Faulty thermostat leads to 10 cat deaths at Las Cruces biolab company

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Please contact Dr. Gibbens and demand that he take immediate action against Southwest Biolabs for the murder of 10 cats.

Dr. Robert Gibbens
Director, Western Region
USDA/APHIS/A
2150 Center Ave.
Building B, Mailstop 3W11
Fort Collins, CO 80526-8117

(970) 494-7478
Robert.M.Gibbens@usda.gov

http://www.lcsun-news.com/ci_20123675/faulty-thermostat-leads-10-cat-deaths-at-las?IADID=Search-www.lcsun-news.com-www.lcsun-news.com

Faulty thermostat leads to 10 cat deaths at Las Cruces biolab company

By Brian Fraga, Las-Cruces Sun-News, Wednesday, March 7, 2012

The U.S. Department of Agriculture is investigating an incident last fall at Southwest Biolabs in Las Cruces where a thermostat failed and 10 cats died from the higher temperatures.

The company reported the incident to USDA on the same day, and installed a new thermostat and backup monitoring equipment. John Byrd, the president of Southwest Biolabs, said the incident was the first of its kind in the company's 27-year history.

"Something like this has never happened here before. We certainly feel terrible about it," Byrd said.
A USDA spokesman confirmed that the federal agency does not have a record of any prior penalties or enforcement actions against Southwest Biolabs.

The incident occurred Oct. 23, 2011, in a single animal room at Southwest Biolabs, 401 N. 17th St.

The technician on duty and the facility's veterinarian performed "immediate corrective action," according to a USDA inspection report filed on Dec. 15. The report said that an HVAC company inspected the heating unit and replaced the thermostat the next day.

The incident is under review by the USDA's Animal Care Western Regional Office. Byrd said he is appealing some technical details in the agency's inspection report, though he concedes that the cats died.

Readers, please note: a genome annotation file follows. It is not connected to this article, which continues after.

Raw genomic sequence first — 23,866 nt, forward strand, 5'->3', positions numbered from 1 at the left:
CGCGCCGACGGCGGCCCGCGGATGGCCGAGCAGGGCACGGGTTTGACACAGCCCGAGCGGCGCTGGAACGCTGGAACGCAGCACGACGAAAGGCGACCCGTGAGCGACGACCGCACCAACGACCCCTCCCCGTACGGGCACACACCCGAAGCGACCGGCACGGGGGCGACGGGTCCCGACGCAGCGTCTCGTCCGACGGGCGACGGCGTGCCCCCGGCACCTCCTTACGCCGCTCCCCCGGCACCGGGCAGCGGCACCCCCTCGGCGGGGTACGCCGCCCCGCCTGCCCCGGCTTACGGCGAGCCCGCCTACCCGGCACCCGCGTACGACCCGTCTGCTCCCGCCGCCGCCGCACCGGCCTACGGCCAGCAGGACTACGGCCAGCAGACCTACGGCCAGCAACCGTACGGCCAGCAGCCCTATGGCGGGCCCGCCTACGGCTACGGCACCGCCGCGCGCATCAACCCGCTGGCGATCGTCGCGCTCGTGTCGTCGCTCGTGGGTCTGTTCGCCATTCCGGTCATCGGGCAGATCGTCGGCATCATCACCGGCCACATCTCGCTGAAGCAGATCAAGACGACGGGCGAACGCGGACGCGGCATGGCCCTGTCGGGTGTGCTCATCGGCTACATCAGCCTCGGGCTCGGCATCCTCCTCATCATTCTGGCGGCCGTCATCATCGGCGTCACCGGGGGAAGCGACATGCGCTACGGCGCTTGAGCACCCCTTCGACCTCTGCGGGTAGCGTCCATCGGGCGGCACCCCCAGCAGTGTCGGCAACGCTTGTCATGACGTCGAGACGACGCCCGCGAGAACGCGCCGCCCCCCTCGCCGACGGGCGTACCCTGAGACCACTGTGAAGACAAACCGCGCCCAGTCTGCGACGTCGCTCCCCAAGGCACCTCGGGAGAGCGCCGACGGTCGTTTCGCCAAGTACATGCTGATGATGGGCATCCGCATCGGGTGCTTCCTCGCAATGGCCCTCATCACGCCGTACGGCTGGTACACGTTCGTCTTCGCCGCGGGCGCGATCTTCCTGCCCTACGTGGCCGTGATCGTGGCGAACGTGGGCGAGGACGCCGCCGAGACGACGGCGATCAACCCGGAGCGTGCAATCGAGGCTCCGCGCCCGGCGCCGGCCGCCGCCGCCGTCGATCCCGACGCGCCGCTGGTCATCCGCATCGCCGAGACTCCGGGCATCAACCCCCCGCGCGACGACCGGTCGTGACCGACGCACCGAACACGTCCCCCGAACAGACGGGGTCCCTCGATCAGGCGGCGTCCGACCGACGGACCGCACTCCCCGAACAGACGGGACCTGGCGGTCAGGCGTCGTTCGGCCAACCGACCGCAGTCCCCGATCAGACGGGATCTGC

"It certainly wasn't a case of negligence," Byrd said. "It was an accident."

Michael A. Budkie, executive director of Stop Animal Exploitation Now, an Ohio-based animal-rights organization that focuses on animal testing issues, issued a news release this week calling for the USDA to implement heavy fines on Southwest Biolabs.

"Obviously, this has to bring into question whether they have qualified personnel, and whether they're adequately caring for the animals," Budkie said. However, USDA spokesman Dave Sacks said Southwest Biolabs will not be fined.

"Reason being, this incident was determined to be an accident and the facility fully cooperated, and it took appropriate measures to prevent this type of incident from happening again," Sacks said.

Byrd said his company is audited every two years by the USDA and the U.S. Environmental Protection Agency.

"We have the equipment checked several times a year to make sure it's working," Byrd said. "We've put in backup thermostats so in case something happens, we have another thermostat to kick off the equipment so this never happens again."

Southwest Biolabs tests animal products, such as medicines for cats and dogs, for their safety and efficacy. The company also tests livestock food to make sure that the animals' meat, milk and eggs are safe for human consumption, Byrd said.

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